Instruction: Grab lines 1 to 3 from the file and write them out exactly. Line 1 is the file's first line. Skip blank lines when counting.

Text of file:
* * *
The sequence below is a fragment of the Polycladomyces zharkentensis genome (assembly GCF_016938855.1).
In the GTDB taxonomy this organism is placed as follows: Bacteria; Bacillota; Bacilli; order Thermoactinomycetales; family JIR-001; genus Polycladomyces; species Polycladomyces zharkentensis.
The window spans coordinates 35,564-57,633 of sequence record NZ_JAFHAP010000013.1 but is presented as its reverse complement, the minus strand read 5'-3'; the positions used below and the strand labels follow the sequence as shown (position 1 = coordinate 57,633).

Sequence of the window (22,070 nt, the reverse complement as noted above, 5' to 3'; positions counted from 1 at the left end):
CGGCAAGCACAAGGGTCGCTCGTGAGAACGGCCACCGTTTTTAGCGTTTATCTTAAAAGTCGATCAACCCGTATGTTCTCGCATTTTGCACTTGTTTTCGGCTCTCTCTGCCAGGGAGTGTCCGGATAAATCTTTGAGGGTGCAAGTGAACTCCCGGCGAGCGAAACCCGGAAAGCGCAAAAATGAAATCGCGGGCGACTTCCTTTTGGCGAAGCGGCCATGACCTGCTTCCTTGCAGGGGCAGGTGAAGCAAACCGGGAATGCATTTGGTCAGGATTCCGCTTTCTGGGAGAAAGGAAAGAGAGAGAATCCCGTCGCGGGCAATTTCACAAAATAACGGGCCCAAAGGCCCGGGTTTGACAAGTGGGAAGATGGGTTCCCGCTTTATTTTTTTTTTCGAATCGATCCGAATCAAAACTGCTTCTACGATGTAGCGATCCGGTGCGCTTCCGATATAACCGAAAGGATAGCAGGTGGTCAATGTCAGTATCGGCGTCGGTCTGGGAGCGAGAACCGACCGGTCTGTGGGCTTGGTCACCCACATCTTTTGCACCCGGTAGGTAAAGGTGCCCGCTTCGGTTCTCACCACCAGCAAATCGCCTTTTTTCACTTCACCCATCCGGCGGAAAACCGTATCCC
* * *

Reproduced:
The sequence below is a fragment of the Polycladomyces zharkentensis genome (assembly GCF_016938855.1).
In the GTDB taxonomy this organism is placed as follows: Bacteria; Bacillota; Bacilli; order Thermoactinomycetales; family JIR-001; genus Polycladomyces; species Polycladomyces zharkentensis.
The window spans coordinates 35,564-57,633 of sequence record NZ_JAFHAP010000013.1 but is presented as its reverse complement, the minus strand read 5'-3'; the positions used below and the strand labels follow the sequence as shown (position 1 = coordinate 57,633).